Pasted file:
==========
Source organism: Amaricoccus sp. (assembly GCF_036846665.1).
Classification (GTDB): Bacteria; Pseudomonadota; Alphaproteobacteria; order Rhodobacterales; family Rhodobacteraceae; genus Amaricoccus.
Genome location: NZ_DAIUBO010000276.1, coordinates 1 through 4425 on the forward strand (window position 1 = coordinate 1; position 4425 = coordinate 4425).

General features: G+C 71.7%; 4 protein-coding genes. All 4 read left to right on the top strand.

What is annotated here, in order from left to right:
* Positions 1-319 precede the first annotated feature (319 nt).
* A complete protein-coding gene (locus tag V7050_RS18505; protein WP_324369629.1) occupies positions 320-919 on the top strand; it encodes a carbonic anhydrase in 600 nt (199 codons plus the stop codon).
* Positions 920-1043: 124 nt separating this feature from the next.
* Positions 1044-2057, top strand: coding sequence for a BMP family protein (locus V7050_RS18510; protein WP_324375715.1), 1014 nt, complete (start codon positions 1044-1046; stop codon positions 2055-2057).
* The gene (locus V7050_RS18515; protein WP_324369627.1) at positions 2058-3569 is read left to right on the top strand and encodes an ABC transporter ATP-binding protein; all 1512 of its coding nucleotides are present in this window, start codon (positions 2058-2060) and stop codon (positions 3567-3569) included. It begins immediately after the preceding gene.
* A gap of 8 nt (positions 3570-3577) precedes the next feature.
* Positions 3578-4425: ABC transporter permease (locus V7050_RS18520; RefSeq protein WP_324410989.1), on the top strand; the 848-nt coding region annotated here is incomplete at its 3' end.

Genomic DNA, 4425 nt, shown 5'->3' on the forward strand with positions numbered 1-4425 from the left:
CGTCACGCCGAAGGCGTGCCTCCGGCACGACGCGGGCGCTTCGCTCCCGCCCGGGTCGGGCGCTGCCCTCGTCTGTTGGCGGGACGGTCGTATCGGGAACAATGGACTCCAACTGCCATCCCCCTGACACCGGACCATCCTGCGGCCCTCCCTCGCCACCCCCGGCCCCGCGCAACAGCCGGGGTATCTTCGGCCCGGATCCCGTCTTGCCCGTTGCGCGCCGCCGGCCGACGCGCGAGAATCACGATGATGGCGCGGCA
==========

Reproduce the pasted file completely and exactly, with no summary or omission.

Source organism: Amaricoccus sp. (assembly GCF_036846665.1).
Classification (GTDB): Bacteria; Pseudomonadota; Alphaproteobacteria; order Rhodobacterales; family Rhodobacteraceae; genus Amaricoccus.
Genome location: NZ_DAIUBO010000276.1, coordinates 1 through 4425 on the forward strand (window position 1 = coordinate 1; position 4425 = coordinate 4425).

General features: G+C 71.7%; 4 protein-coding genes. All 4 read left to right on the top strand.

What is annotated here, in order from left to right:
* Positions 1-319 precede the first annotated feature (319 nt).
* A complete protein-coding gene (locus tag V7050_RS18505; protein WP_324369629.1) occupies positions 320-919 on the top strand; it encodes a carbonic anhydrase in 600 nt (199 codons plus the stop codon).
* Positions 920-1043: 124 nt separating this feature from the next.
* Positions 1044-2057, top strand: coding sequence for a BMP family protein (locus V7050_RS18510; protein WP_324375715.1), 1014 nt, complete (start codon positions 1044-1046; stop codon positions 2055-2057).
* The gene (locus V7050_RS18515; protein WP_324369627.1) at positions 2058-3569 is read left to right on the top strand and encodes an ABC transporter ATP-binding protein; all 1512 of its coding nucleotides are present in this window, start codon (positions 2058-2060) and stop codon (positions 3567-3569) included. It begins immediately after the preceding gene.
* A gap of 8 nt (positions 3570-3577) precedes the next feature.
* Positions 3578-4425: ABC transporter permease (locus V7050_RS18520; RefSeq protein WP_324410989.1), on the top strand; the 848-nt coding region annotated here is incomplete at its 3' end.

Genomic DNA, 4425 nt, shown 5'->3' on the forward strand with positions numbered 1-4425 from the left:
CGTCACGCCGAAGGCGTGCCTCCGGCACGACGCGGGCGCTTCGCTCCCGCCCGGGTCGGGCGCTGCCCTCGTCTGTTGGCGGGACGGTCGTATCGGGAACAATGGACTCCAACTGCCATCCCCCTGACACCGGACCATCCTGCGGCCCTCCCTCGCCACCCCCGGCCCCGCGCAACAGCCGGGGTATCTTCGGCCCGGATCCCGTCTTGCCCGTTGCGCGCCGCCGGCCGACGCGCGAGAATCACGATGATGGCGCGGCA